There is no better way of experiencing what a country has to offer than by going for a bike ride. You get to see first hand the countryside, the architecture and, if you have enrolled in one of their most popular sportive’s, meet the locals and observe how they like to ride to their bikes. In Italy they like to ride their bikes fast, just like they drive.
I travelled to Bormio in Italy with my friend Anthony and a group of his bike riding mates from the UK to participate in the Granfondo Stelvio. They had organised everything and I was incredibly fortunate to just be able to tag along. Great roads, good company and all I had to do was ride my bike.
Travel broadens the mind and it also highlights the differences between cultures. I have ridden in France, this weekend was the full Italian experience. Having spent the day amongst the locals here is what I observed:
A MAMIL (Middle Aged Man In Lycra) would seem to be a generic look regardless of their nationality. The Italians just do it with more style and panache. From the coordinated club casual wear, down to the team kit, there didn’t appear to be a fashion faux par anywhere.
The Italians love fluro colours, yes it may seem a little contradictory to talk about style and then mention fluro in the same breath, but somehow it seems to work. The brighter the kit the better from what I could see. If it was you or me wearing it we would look like some sad 80’s throwback, on a well groomed Italian with designer stubble they get away with it.
Bells and Whistles
Italians like their bikes. I have not seen so much expensive carbon on a start line before. Normally on these mass participation races you get a segment of hardcore cycling enthusiasts who ride their steel bikes and do so with pride. I only saw one steel clunker yesterday and it turns out the rider was from London.
Only in Italy could you be greated at the top of a climb with a man with a tray of focaccia and pizza. I almost looked around for the red wine and was willing to call it a day there and then. It doesn’t matter if you are on top of a mountain there are standards to uphold and at every rest stop the food and drinks were marvellous.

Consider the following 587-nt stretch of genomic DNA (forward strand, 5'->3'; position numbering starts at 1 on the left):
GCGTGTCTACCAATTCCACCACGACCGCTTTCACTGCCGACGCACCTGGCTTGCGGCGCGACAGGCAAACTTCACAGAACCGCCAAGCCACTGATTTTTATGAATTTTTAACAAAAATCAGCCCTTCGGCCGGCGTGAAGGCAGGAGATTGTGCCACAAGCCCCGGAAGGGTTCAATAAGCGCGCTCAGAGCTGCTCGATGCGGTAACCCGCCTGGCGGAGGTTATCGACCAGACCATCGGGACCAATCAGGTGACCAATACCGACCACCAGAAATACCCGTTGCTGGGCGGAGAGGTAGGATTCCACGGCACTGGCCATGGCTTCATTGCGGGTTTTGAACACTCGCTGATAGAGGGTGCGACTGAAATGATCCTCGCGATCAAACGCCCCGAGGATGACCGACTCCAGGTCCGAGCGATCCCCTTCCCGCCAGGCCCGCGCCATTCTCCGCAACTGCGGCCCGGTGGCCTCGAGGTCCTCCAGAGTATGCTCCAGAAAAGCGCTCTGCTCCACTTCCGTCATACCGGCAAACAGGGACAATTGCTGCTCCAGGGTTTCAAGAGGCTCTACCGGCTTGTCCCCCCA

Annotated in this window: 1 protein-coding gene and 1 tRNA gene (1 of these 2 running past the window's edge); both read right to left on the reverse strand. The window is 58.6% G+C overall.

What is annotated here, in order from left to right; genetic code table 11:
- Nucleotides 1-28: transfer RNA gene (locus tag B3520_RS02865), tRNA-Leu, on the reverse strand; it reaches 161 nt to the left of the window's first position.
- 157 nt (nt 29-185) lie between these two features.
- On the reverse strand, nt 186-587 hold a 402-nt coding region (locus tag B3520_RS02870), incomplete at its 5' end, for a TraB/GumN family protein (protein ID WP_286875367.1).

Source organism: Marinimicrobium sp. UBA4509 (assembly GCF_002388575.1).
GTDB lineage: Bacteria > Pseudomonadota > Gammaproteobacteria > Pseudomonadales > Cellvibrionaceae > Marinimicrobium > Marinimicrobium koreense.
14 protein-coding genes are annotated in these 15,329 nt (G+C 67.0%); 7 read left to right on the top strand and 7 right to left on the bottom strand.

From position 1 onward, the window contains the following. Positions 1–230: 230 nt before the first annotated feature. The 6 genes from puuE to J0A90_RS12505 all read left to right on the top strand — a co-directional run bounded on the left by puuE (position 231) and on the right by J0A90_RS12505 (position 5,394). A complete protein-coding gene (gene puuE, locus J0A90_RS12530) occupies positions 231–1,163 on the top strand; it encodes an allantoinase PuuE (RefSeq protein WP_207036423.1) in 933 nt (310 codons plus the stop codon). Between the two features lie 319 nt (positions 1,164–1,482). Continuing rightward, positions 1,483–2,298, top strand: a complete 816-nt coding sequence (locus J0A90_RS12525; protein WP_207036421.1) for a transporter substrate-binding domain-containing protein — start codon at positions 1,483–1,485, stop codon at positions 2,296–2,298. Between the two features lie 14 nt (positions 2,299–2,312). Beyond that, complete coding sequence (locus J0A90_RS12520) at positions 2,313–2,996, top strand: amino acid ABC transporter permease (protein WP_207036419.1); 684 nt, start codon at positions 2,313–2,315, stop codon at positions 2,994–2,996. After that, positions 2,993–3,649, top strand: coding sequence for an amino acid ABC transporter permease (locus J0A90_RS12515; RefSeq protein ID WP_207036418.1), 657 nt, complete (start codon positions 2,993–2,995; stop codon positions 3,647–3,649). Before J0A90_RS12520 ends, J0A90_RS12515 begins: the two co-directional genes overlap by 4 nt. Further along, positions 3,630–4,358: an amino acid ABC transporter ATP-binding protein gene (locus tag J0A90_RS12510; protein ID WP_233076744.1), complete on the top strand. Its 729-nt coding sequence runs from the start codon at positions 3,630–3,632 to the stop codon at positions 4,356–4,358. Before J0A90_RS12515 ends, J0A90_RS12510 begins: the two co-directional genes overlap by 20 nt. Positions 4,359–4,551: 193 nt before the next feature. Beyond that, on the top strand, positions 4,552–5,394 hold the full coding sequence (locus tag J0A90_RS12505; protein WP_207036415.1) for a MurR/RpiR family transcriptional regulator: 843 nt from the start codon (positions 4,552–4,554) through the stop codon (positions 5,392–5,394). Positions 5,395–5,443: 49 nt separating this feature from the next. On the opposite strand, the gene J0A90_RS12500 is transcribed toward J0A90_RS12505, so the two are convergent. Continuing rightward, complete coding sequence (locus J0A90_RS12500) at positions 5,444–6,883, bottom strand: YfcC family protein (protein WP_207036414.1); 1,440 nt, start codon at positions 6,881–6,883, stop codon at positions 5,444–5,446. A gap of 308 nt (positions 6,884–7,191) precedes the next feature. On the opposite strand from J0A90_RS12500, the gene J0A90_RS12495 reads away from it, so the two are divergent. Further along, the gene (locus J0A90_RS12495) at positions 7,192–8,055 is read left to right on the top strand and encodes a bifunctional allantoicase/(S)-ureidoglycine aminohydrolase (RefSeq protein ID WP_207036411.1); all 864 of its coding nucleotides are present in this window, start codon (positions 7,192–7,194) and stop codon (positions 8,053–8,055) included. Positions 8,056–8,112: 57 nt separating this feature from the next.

The Mortirolo may only be 11km in length but it is brutally steep. Lots of switchbacks have you weaving up the mountain on a single track road. Then once you are near the top, the road becomes a concrete path; super steep and slippery. Most people have the sense to get off and walk. There are a few riders who demonstrate their strength and bike handling skills and ride up this “goat track” and there are others like me try to emulate them and fail. For a while I was looking good, shouts of bravo from the other walking cyclists echoed around me as I ground my way upwards. Then I lost traction, hit a rut and next thing I am on the deck. Fortunately I was going so slowly you couldn’t say I crashed, I just fell sideways. I am not sure what the others were saying as I lay on the ground still clipped into my cleats, but I sprung up, dusted myself down and pretended like it never happened. I even thought about trying to get back on but opted for the far safer option and started to trudge to the top with the others.
Nature may be accountable for the stunning scenery but at some stage somebody has to decide to build a road up it. The Stelvio pass is as picturesque as any. An iconic climb for any cyclists and it does not disappoint. A 20km climb, it tops out at 2,750m with snow still on the ground. Any other nation would have left it to its own devices. The Italians built one of the highest paved road in Europe up it. Tunnels, numerous switchbacks and crazy Italians climbing and descending (once you complete the race to the summit you have to rug up and descend back down) only adds to the fun.
It can be difficult not to make generalisations and revert to nationalistic clichés when you describe different cultures. The reality is that these observations are grounded in the truth and that is why they stand the test of time.The Italian bike riders (men and women) like to ride with determination and intensity. I have never been overtaken on the descents by so many people. I am at best a cautious descender. I can normally hang onto a bunch but not this lot. Maybe it’s their superior bike handling skills or familiarity with the the mountains, either way they race down them as though their life depends on it. This passion was evident all day. Without understanding a world of Italian, if you listened to some of the conversations going on in the bunch you would have sworn there was about to be a punch up, then there would be a cheerful “ciao” and riders would move on. They were probably discussing the quality of the focaccia at the last stop.
All bike riders love riding their bikes, the Italians just seem to do it with a little more style